Investigating Resistance of a Wire

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Investigating Resistance of a Wire

INTRODUCTION

This investigation is about find the resistance of a wire. Resistance

is the slow-down of the flow of an electric current around a circuit

so that energy is required to push the charged particles around the

circuit. The circuit itself can resist the flow of particles if the

wires are either very thin or very long.

e.g. The filament across an electric light bulb. Resistance is

measured in a unit called an ohm (Ω). In 1826, Georg Ohm discovered

that: the current flowing through a metal wire is proportional to the

potential difference (p.d) across it (providing the temperature

remains constant). The formula for calculating resistance is:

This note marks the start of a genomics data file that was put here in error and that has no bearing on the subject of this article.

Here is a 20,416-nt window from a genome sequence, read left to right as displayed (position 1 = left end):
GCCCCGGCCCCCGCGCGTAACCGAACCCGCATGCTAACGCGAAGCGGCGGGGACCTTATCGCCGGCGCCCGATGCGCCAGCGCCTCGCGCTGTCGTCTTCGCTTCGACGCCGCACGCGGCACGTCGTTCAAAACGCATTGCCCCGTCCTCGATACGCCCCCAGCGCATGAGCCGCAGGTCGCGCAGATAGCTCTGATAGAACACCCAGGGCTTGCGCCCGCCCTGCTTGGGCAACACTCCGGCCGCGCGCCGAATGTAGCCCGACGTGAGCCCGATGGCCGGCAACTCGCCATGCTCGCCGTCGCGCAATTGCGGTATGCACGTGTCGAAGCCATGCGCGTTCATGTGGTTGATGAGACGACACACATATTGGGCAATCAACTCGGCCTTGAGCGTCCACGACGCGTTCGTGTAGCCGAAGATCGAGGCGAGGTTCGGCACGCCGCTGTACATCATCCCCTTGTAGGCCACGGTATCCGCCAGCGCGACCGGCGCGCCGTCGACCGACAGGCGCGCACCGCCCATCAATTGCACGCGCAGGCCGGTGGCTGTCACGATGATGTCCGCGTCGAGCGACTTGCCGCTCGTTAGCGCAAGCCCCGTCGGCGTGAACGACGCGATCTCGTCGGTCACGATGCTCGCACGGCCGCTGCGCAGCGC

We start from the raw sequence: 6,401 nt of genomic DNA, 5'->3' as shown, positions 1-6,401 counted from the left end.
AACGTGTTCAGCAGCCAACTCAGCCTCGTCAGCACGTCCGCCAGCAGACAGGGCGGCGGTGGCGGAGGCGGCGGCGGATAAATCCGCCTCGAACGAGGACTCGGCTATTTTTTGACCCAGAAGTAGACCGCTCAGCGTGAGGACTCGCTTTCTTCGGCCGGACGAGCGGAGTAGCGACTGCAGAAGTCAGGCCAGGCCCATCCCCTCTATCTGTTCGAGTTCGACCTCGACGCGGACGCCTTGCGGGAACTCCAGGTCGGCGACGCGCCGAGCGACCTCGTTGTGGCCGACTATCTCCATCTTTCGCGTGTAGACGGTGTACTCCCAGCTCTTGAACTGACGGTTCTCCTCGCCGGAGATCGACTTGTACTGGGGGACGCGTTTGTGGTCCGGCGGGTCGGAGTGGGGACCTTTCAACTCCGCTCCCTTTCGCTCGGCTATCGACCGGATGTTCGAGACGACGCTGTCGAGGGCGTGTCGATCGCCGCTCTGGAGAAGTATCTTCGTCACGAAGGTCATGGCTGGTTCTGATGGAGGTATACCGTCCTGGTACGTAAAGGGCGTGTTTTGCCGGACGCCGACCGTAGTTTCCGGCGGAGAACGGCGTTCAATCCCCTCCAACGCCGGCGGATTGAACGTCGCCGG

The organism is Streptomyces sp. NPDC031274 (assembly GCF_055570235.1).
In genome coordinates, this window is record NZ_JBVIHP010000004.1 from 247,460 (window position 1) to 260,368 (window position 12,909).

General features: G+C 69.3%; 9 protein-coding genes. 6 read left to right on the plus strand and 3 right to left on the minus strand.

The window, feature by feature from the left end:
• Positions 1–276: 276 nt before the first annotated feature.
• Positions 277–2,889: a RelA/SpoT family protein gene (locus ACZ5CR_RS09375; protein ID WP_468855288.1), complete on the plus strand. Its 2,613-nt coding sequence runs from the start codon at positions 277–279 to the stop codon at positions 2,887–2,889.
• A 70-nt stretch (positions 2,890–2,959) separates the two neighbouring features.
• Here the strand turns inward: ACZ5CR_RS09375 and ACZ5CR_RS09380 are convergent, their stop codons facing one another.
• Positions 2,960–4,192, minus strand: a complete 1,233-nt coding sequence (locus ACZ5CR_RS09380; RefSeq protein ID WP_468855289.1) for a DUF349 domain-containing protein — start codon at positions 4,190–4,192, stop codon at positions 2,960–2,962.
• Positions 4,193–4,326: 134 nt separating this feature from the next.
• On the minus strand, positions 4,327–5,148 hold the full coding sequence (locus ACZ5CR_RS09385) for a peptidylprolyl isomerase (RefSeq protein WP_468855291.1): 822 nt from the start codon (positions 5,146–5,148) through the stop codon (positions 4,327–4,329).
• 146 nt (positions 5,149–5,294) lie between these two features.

Resistance, R=p.d across the wire (V)/current through the wire (I)

R=V/I

There are four factors affecting resistance:

•length

•cross-sectional area

•material

•temperature

Electricity has a lot of different uses. It can:

•heat things up

•magnetise things

•produce light

•break down some solutions and compounds.

Electric charge is measured in coulombs (C). Positive charges are

called protons, and negative charges are called electrons.

Electric current is the moving electrons through a conductor of

electricity. Electric current is measured in amperes or amps (A).

A statistical analysis of the experiments will be done in this

investigation.

AIM

To find out how the length of a wire affects the resistance in an

electric current.

HYPOTHESIS

It is predicted that as the length of wire increases, the resistance

will increase. I predict this because, the longer a wire is, then the

more time it will take for electrons to go through. The resistance

also depends on the material and cross-sectional area. As the

cross-sectional area increases, the resistance decreases. This is

because if the cross-sectional area of a wire is high, then the

electrons can pass through quicker than if the wire was thin.

The length of the wire will make a difference. This is because when

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